7 Health Foods That Can Ruin Your Diet

soup and salad

Even when you think you’re eating healthy, you may want to think again — there are some foods pretending to be healthier than they really are. Or they may be healthy in themselves, but only if you don’t overdo them.

These foods could be undermining your attempts to lose weight and eat healthy:

1. Smoothies: A swirl of hidden calories

There are few foods – calorie for calorie – as nutritionally packed as vegetables and fruits. But depending on the ingredients in your smoothie, including the amount of fruit, juice and protein, it can contain far more calories than you’d imagine, up to 1,500!  Try this: Add fruit for flavor, but focus on veggies, and add some leafy greens in the mix – which are uber-low in calories but superheroes in health benefits. A few pineapple chunks can help make the baby spinach or kale in a smoothie easier to enjoy.


2. Granola and trail mix: Dense, power-packed

Granola has healthy properties – whole oats and grains – but it is often prepared with a lot of butter and oil. If it is sticky and clumped, that’s an indicator of an unhealthy recipe. There are also healthy granola recipes, but still, a serving is a very small amount. Granola contains a whopping 400 calories in an average cup. The same is true for nuts and dried fruit, which are also calorie-dense. A single cup of almonds contains more than 500 calories. A little bit goes a long way.


3. Bagels: Carbohydrate ‘crash cart’

Most bagels contain three or four servings of carbohydrates and if you add cream cheese, it can have more than 400 calories and contain a whopping 25 percent of the daily allowance of sodium. If you compare a plain bagel and a simple glazed donut, they have about the same number of calories, 215 and 229 respectively. Donuts are hardly a health food and certainly contain more sugar than bagels, but bagels can sometimes go under the radar as a good, regular breakfast option.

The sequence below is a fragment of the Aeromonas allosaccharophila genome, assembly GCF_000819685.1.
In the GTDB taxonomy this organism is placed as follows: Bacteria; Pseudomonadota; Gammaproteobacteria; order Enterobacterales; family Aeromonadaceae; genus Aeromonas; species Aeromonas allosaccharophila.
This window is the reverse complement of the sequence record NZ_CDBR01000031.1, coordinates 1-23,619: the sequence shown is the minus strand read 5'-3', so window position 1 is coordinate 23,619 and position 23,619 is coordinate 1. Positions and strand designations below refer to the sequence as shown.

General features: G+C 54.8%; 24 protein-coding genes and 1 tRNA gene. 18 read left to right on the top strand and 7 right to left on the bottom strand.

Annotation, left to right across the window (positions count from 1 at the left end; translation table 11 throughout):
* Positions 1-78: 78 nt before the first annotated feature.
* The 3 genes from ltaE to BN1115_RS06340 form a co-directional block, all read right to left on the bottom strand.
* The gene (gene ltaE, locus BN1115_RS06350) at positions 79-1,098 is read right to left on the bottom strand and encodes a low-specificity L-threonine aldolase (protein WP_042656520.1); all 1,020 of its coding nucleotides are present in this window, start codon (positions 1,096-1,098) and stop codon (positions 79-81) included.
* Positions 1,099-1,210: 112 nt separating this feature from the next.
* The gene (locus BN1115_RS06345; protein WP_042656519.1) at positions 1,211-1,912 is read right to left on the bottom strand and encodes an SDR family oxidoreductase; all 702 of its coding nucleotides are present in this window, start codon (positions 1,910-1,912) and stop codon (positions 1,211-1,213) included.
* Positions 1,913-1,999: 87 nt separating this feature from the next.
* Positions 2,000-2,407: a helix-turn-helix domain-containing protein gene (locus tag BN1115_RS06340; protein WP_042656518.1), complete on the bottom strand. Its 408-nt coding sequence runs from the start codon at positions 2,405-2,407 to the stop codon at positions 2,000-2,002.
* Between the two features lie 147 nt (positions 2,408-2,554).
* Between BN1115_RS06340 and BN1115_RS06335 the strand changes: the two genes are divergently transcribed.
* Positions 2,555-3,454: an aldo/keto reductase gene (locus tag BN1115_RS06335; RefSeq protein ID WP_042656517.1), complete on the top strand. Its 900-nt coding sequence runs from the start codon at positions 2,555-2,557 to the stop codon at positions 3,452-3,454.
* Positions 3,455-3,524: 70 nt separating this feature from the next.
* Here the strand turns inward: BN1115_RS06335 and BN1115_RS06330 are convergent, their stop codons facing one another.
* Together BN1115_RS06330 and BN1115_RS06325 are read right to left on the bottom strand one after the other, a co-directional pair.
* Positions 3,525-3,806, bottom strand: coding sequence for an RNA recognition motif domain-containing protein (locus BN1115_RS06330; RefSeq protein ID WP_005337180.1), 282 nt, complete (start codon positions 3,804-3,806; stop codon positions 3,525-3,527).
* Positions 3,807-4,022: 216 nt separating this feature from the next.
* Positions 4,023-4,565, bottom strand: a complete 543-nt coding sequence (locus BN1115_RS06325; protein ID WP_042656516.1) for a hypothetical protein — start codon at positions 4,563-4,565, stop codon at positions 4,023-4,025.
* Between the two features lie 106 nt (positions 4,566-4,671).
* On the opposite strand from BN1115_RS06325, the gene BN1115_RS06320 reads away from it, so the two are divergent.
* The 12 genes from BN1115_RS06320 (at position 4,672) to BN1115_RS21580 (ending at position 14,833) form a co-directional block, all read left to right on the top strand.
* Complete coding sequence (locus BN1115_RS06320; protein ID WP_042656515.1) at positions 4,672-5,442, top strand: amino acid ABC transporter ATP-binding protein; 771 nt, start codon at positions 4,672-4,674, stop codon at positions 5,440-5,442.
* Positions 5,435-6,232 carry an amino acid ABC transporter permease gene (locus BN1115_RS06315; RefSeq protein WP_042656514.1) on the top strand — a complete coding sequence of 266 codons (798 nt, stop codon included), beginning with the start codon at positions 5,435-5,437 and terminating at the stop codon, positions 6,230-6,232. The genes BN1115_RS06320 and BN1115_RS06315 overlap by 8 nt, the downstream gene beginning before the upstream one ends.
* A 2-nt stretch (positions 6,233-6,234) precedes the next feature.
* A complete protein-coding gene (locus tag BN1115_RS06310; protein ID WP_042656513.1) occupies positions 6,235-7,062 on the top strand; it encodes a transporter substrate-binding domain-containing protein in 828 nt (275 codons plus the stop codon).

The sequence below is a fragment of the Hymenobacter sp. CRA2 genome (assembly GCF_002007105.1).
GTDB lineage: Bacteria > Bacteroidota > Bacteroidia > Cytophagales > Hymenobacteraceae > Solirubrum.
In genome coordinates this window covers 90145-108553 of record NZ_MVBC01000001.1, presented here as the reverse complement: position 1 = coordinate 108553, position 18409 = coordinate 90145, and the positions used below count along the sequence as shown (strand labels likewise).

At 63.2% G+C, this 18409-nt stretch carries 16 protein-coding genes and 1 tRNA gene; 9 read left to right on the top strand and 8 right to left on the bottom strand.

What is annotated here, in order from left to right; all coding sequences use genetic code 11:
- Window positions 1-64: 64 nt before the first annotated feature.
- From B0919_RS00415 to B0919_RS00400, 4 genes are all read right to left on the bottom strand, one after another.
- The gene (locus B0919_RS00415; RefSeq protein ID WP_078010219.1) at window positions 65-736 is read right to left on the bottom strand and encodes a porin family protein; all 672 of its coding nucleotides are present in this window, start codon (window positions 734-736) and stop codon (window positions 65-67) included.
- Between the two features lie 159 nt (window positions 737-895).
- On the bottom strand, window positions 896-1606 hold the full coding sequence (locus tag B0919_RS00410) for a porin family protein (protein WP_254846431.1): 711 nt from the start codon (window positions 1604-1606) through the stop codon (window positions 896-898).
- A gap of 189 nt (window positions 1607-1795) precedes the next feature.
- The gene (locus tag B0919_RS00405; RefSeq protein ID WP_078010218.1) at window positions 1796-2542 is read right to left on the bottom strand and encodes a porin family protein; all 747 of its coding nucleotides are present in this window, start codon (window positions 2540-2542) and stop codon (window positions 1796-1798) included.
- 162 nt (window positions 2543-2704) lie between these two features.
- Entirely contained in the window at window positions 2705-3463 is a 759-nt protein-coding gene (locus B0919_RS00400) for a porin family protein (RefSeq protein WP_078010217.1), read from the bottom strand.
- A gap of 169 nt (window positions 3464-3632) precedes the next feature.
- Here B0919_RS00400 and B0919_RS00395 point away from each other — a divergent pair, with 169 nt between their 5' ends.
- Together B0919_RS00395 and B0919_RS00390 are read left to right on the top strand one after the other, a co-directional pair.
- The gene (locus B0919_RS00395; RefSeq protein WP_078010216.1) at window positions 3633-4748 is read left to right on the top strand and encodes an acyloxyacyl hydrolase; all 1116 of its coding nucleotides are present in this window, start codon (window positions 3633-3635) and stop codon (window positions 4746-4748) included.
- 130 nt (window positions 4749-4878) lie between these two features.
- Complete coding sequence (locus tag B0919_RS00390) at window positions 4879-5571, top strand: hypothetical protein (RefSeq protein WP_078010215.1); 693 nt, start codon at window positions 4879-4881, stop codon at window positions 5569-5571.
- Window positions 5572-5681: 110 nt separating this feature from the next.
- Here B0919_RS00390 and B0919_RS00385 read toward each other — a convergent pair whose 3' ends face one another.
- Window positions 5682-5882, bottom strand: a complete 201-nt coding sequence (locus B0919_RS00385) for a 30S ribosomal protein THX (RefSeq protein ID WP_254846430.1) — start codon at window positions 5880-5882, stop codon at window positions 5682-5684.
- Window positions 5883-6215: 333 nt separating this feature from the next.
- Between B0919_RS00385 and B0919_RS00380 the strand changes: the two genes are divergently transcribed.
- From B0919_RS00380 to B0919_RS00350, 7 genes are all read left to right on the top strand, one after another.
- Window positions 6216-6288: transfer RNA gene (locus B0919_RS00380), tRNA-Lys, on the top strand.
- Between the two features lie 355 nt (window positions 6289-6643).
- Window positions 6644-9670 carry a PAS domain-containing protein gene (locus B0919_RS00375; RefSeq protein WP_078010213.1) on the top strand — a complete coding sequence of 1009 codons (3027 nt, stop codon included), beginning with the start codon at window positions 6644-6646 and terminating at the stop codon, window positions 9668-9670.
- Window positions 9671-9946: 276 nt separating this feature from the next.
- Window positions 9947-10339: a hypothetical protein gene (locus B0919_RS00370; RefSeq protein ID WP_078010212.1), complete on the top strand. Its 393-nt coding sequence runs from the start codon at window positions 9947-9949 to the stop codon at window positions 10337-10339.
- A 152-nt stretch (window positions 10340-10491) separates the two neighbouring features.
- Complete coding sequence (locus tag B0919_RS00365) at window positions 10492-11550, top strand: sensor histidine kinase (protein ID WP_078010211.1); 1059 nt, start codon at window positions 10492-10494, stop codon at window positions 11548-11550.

bagel with cream cheese

4. Soup and salad: Mischievous match

Soup and salad can make a healthy meal. But the devil is in the details: Cream-based soups can be quite high in fat, and when it comes to a salad, once you add croutons, cured meats, and high-fat dressing, it’s no longer a low-calorie meal. The other, less obvious issue with soups at restaurants is that they are notoriously high in sodium. Too much salt doesn’t just raise blood pressure, but it also increases your risk of stroke, heart failure, osteoporosis, stomach cancer and kidney disease.

soup and salad

5. Fat-free foods: Good bye fat, hello sugar

Some fat-free foods really are healthier, like cheese and other dairy products made with skim rather than whole milk. But usually, manufacturers of fat-free foods add sugar or high-fructose corn syrup to help the foods stay shelf-stable, and this adds empty calories. People tend to have a phobia of fat, but healthy fats are essential to our diet — as long you eat fats in moderation. Choose monounsaturated fats, like those in nuts or fish.

corn syrup

6. Meatless ‘burgers’: What are you?

If you’re eating a processed meatless “burger” or “hot dog,” consider what has been used as a protein source. Sometimes these products have a lot of added chemicals. People can actually gain weight on a meatless diet from eating the wrong types of proteins. What should you look for? A smaller ingredient list. The more ingredients you actually recognize, the better that food is.

veggie burger

7. 100-calorie snack packs: DIY is better